The Luo

The Luo started to arrive in Kitara during the reign of Wamara. But before this, the Luo-speaking peoples had already dispersed from their land of birth, probably in the southern
Sudan. The northern Luo apparently remained in this region, but the central and southern Luo moved south into the area of the Agoro mountains. A glotto-chronological study of the Luo dialects has suggested that this separation occurred in 870 ce (+ 200), that is, between 670 ce and 1070 ce.

Oral tradition indicates that the Luo-speakers continued their gradual expansion and dispersal during the thirteenth and fourteenth centuries. These dates receive corroboration from linguistic evidence, which suggests that the proto-central and southern Luo separated between 1170 ce and 1470 ce. By the end of the fourteenth century, four Luo communities had emerged: one group lived near the Agoro mountains; another lived along the Nile near the north end of Lake Mobutu – the Pakwac triangle; a third occupied the area between Nimule and Shambe (Baar); and the ancestors of the Joka-Jok lived somewhere south of Mount Agoro.

According to Luo traditions, they encountered several non-Luo groups in the Agoro mountain area. On arrival, they found the Muru, amongst whom they settled and with whom they extensively intermarried. It was from this mixed population that the Joka-Jok and the Pawir-Pakwac groups, who moved away, derived. The Luo-speakers who stayed behind in the Agoro mountain area were later joined by the Jo-Oma (Bahima) about 1320-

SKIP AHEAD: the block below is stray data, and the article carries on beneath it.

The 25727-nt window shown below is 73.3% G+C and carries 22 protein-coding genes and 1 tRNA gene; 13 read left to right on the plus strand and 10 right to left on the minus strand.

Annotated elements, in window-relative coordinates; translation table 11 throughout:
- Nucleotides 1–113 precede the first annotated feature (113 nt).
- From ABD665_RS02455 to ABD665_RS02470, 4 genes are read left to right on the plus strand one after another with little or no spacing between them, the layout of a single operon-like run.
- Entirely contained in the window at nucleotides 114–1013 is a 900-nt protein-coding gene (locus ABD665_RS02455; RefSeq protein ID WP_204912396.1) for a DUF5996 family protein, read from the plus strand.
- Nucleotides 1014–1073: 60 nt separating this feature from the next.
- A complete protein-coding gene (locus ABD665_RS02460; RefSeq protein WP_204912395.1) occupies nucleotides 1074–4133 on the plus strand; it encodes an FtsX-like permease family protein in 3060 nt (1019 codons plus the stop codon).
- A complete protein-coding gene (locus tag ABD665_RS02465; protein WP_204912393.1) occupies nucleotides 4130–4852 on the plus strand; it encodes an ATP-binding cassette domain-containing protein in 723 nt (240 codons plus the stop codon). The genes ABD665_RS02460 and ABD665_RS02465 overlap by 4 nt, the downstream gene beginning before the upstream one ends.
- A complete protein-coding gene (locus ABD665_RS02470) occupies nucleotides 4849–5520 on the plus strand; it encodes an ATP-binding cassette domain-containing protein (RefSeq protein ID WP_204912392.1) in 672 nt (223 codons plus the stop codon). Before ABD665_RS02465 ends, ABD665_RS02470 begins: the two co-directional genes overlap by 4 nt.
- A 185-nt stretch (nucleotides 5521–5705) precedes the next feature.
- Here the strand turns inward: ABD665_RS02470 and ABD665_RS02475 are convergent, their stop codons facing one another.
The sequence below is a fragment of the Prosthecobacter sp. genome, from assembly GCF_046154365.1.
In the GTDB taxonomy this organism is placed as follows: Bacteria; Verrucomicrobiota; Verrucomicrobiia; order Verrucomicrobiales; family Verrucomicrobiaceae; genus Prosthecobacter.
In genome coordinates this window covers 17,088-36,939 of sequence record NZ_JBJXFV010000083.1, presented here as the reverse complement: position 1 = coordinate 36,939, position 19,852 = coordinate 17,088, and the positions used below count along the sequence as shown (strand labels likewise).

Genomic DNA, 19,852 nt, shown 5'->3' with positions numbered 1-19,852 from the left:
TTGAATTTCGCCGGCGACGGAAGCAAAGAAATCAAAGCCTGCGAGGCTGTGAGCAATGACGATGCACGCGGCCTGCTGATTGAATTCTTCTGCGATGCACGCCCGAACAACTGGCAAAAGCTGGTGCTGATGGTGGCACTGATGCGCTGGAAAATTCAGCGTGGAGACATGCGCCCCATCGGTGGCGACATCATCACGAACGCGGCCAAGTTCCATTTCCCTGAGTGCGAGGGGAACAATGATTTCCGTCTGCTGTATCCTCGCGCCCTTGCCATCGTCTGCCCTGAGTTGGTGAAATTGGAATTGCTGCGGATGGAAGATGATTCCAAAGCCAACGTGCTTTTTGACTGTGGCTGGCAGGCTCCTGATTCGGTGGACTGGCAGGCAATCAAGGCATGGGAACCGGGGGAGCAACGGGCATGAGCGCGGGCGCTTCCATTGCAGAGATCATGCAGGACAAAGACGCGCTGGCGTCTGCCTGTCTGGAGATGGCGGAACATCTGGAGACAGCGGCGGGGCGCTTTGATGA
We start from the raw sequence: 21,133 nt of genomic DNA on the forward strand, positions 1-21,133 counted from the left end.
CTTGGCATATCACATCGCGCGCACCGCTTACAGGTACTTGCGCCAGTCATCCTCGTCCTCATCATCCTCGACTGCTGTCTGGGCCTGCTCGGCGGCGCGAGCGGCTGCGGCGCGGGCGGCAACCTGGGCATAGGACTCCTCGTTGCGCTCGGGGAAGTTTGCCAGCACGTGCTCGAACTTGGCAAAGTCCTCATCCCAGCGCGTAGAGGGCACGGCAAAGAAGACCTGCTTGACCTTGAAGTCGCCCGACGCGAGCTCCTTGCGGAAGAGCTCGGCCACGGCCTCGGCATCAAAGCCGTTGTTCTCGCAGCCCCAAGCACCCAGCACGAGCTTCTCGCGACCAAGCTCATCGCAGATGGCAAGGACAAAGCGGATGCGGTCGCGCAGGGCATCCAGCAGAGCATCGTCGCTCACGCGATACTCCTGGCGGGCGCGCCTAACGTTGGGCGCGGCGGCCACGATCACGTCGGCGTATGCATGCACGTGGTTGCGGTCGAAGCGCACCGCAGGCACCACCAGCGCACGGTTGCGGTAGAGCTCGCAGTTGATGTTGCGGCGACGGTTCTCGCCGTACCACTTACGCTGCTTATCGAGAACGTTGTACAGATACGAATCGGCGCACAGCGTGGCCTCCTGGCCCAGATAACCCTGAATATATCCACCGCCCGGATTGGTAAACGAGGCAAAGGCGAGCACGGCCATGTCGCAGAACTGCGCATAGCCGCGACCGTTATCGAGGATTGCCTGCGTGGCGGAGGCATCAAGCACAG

60. At this time the former were primarily hunters and agriculturalists, and they seem to have learnt about cattle-keeping from the Bahima pastoralists.

Following the outbreak of a cattle disease in the area, a large number of these pastoralists were later forced to migrate. They crossed the Nile into the Bachwezi empire during the reign of King Wamara, […] Those who remained behind were absorbed by the Luo speakers who, under their king, Owiny I (1409-36), had established Tekidi, one of the earliest Luo states. According to Luo traditions, Owiny married Nyatworo, a Muhima girl, by whom he had a son, Rukidi. Later, Prince Rukidi broke away from his father and, with his followers, migrated towards Pakwac. After Kagoro’s coup, he was invited by earlier Luo migrants into Kitara to assume political leadership there. H e and his followers became known as the Babito, and he founded the new Babito dynasty of Kitara (c. 1436-63) as related below. From these accounts of life in Tekidi we can infer that at this time it was extremely difficult to know who was a Luo and who was a Muhima, given the mixed descent of the population. It is probably because of this that Crazzolara and other writers refer to these Luo-speaking Bahima as Luo.

B. A. Ogot (Kenya); specialist in African and particularly East African history; has published many works and articles on the history and archaeology of East Africa; teacher, researcher, former Director of the International Louis Leakey Memorial Institute for African Prehistory.

Source: General History of Africa Vol.IV. [Editor: D. T. Niane] Africa from the Twelfth to the Sixteenth Century. Chapter 20. The Great Lakes Region.

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